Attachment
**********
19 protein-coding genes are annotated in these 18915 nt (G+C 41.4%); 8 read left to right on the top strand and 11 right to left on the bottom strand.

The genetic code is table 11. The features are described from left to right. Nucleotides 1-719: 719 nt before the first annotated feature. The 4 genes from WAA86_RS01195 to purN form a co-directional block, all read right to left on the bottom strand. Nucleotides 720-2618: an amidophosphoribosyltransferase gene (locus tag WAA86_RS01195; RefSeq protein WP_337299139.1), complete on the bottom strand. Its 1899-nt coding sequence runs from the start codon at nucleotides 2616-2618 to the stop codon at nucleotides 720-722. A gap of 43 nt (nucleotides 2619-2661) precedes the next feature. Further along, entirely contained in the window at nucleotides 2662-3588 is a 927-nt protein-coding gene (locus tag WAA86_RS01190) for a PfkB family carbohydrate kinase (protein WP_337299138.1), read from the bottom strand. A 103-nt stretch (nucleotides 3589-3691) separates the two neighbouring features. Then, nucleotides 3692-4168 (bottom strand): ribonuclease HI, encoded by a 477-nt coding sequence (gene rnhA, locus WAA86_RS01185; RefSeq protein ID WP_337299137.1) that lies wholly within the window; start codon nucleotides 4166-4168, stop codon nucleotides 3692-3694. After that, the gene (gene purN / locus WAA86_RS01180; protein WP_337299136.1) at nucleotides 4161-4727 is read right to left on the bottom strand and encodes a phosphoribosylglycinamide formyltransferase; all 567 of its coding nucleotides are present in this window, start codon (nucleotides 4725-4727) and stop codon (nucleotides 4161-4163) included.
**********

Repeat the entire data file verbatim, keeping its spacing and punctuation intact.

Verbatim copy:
19 protein-coding genes are annotated in these 18915 nt (G+C 41.4%); 8 read left to right on the top strand and 11 right to left on the bottom strand.

The genetic code is table 11. The features are described from left to right. Nucleotides 1-719: 719 nt before the first annotated feature. The 4 genes from WAA86_RS01195 to purN form a co-directional block, all read right to left on the bottom strand. Nucleotides 720-2618: an amidophosphoribosyltransferase gene (locus tag WAA86_RS01195; RefSeq protein WP_337299139.1), complete on the bottom strand. Its 1899-nt coding sequence runs from the start codon at nucleotides 2616-2618 to the stop codon at nucleotides 720-722. A gap of 43 nt (nucleotides 2619-2661) precedes the next feature. Further along, entirely contained in the window at nucleotides 2662-3588 is a 927-nt protein-coding gene (locus tag WAA86_RS01190) for a PfkB family carbohydrate kinase (protein WP_337299138.1), read from the bottom strand. A 103-nt stretch (nucleotides 3589-3691) separates the two neighbouring features. Then, nucleotides 3692-4168 (bottom strand): ribonuclease HI, encoded by a 477-nt coding sequence (gene rnhA, locus WAA86_RS01185; RefSeq protein ID WP_337299137.1) that lies wholly within the window; start codon nucleotides 4166-4168, stop codon nucleotides 3692-3694. After that, the gene (gene purN / locus WAA86_RS01180; protein WP_337299136.1) at nucleotides 4161-4727 is read right to left on the bottom strand and encodes a phosphoribosylglycinamide formyltransferase; all 567 of its coding nucleotides are present in this window, start codon (nucleotides 4725-4727) and stop codon (nucleotides 4161-4163) included.